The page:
Hunger

Album Review of Hunger by Frankie & the Heartstrings.

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Hunger

Frankie & the Heartstrings

Hunger by Frankie & the Heartstrings

Release Date: Feb 21, 2011
Record label: Pop Sex
Genre(s): Pop/Rock, Alternative/Indie Rock, Alternative Pop/Rock

68 Music Critic Score
How the Music Critic Score works

Hunger - Fairly Good, Based on 5 Critics

New Musical Express (NME) - 80
Based on rating 4/5
80

As much as we’d all like to pretend we were spat out of the womb as discerning music connoisseurs, toddling along to [a]Joy Division[/a] and gurgling the lyrics to [b]‘Gold Soundz’[/b], truth is 99 per cent of us started from far more shameful beginnings. But at some point something snapped, the thing that means you’re reading this fine music rag and not rifling through [b]JLS[/b] albums in the Tesco bargain bin.Everyone has that band. The band that shocked you out of your stupor because they somehow went past merely making music and seemed to stand for a whole way of life.

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AllMusic - 70
Based on rating 7/10
70

With a name that sounds like they should have been the house band in Happy Days and a foppish frontman with a James Dean-style quiff, Sunderland-based quintet Frankie & the Heartstrings may seem like a long-lost relic from the '50s, but it's the kitchen-sink indie pop of the '80s that defines their debut album, Hunger. Indeed, only the Scott Walker-referencing skiffle of opening track "Photograph" fits in with their early rock & roll image, as the remaining nine tracks unashamedly revel in the sounds of Dexys Midnight Runners on the terrace chants and triumphant brass riffs of the title track, early Pulp on the suitably titled woozy heartfelt ballad "Fragile," and Orange Juice (whose frontman, Edwyn Collins, features here on production duties) on the post-punk knees-up of "Tender," all of which are the perfect foil for lead vocalist Frankie Francis' charismatic yelping tones. The new wave funk of "Ungrateful" and the Franz Ferdinand-esque "It's Obvious" shows the bandmembers aren't averse to the odd indie disco anthem, but the album is much more convincing when it embraces the spiky romanticism of the group's obvious influences, from the tongue-in-cheek boy-meets-girl tale of "Possibilities," to the yearning melodies of "Want You Back," to the brooding balladeering of finale "Don't Look Surprised.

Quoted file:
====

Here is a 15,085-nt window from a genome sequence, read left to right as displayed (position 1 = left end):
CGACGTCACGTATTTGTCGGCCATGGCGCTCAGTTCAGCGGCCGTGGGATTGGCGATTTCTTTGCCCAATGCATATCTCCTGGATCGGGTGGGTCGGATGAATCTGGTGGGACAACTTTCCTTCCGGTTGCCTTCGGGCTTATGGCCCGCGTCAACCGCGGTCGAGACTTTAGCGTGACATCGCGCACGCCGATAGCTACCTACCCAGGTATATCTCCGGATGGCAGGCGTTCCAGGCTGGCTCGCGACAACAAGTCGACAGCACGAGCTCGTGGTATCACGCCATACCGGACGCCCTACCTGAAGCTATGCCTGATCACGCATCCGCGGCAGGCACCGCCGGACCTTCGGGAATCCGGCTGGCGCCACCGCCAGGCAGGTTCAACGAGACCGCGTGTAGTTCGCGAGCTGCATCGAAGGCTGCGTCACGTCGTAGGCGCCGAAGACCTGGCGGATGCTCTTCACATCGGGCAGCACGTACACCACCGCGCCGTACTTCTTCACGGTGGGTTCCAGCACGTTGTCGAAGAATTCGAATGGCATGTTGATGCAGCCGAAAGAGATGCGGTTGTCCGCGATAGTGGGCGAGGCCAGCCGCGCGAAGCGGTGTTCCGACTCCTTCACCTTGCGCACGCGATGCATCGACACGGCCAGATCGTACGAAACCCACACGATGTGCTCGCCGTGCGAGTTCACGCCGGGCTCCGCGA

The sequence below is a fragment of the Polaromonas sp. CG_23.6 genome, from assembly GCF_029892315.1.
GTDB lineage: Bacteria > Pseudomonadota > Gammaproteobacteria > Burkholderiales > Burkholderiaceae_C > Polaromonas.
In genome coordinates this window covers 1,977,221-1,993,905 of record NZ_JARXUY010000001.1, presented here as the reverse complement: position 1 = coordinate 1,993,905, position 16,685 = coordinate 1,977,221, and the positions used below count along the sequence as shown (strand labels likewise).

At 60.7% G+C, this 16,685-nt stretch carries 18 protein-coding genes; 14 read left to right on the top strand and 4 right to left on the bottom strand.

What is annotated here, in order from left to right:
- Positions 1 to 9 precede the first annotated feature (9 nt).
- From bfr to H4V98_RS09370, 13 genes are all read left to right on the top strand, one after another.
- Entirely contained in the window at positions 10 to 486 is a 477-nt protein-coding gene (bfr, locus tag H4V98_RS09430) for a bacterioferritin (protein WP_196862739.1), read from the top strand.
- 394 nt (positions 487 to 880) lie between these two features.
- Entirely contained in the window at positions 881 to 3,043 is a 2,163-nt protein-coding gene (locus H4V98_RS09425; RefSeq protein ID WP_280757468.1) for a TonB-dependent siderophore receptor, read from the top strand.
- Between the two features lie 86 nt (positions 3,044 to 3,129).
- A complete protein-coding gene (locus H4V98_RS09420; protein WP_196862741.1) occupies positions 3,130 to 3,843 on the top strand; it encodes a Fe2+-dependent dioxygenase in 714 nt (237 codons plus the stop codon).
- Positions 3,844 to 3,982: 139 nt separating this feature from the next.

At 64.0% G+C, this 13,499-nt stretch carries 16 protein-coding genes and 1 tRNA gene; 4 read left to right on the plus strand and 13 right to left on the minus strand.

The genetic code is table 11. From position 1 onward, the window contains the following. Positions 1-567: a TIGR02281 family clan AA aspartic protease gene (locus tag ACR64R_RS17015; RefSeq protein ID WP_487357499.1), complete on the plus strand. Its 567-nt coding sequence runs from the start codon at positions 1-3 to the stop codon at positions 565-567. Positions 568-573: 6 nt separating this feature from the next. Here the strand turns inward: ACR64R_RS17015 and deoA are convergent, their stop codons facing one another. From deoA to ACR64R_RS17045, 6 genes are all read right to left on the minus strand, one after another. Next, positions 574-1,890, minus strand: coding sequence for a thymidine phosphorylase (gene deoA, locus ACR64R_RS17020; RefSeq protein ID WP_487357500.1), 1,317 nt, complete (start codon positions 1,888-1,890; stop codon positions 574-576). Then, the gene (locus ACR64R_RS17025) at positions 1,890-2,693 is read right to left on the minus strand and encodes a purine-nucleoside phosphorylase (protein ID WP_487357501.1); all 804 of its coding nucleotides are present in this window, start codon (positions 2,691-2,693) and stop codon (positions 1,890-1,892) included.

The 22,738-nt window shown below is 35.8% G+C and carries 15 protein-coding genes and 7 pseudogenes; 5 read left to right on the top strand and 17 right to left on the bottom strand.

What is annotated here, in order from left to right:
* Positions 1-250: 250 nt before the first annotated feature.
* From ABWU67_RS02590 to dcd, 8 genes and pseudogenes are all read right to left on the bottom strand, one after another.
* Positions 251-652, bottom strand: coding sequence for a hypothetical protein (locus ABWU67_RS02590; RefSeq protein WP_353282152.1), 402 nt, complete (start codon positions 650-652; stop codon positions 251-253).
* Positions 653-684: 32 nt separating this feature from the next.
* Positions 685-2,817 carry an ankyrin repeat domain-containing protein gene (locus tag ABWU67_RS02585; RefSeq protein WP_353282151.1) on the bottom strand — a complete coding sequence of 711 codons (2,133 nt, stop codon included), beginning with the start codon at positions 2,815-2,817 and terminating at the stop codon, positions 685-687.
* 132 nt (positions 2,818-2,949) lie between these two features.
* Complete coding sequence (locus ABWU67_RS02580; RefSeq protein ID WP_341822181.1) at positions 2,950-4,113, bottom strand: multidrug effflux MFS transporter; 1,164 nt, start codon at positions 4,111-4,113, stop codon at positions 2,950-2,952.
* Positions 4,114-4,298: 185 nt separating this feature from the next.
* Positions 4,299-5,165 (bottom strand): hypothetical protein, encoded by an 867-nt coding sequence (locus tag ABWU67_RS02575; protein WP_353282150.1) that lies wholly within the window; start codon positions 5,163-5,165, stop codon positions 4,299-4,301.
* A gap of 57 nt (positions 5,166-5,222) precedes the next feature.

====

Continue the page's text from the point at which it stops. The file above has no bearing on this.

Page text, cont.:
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Drowned In Sound - 60
Based on rating 6/10
60

It’s kind of a cockish thing to say, but in a fortnight where it’s all been about PJ Harvey and Radiohead, it feels a little deflatory to be turning one’s attention to Frankie & The Heartstrings. And it is a cockish thing to say, because odds are that more people will derive a greater amount of genuine, no frills, no bullshit, honest-to-god pleasure from Hunger than they ever will from The King of Limbs's hostile ambience or the charnel visions of Let England Shake. But you know… that doesn’t make it better, and while there are some moments of transcendentally dazzling pop nous on display on Hunger, it is, fundamentally a cosy, harmless record in a retro stylee, made by an all accounts pleasant bunch of musicians who have enjoyed a fairly smooth – by today’s standards – ride to where they are now.

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The Guardian - 60
Based on rating 3/5
60

Fittingly, given their doo-woppy name, there's a touch of the 50s to the debut from Sunderland quintet Frankie & the Heartstrings. It's there not just in vocalist Frankie Francis's dramatic swoops and intakes of breath, but also in the street-corner-style chanting on Hunger and the braying saxophone of Want You Back. And the decade's uncomplicated view of romance is often present in couplets such as: "You're pretty as a picture/ So cute I'm gonna kiss ya." You have to listen closely to realise there's more to the Heartstrings than snappy retro tuneage.

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BBC Music
Their review was generally favourable

A joyous collection of smile-along anthems from the Sunderland five-piece. Mike Diver 2011 The English north-east isn’t short of a great band or two. The Futureheads and Field Music might have flown the flag the highest, attracting adoring glances from far-away fans, but just beneath the surface acts like This Aint Vegas have drawn favourable coverage, and splinter (super) group The Week That Was delivered one of the best albums of 2008.

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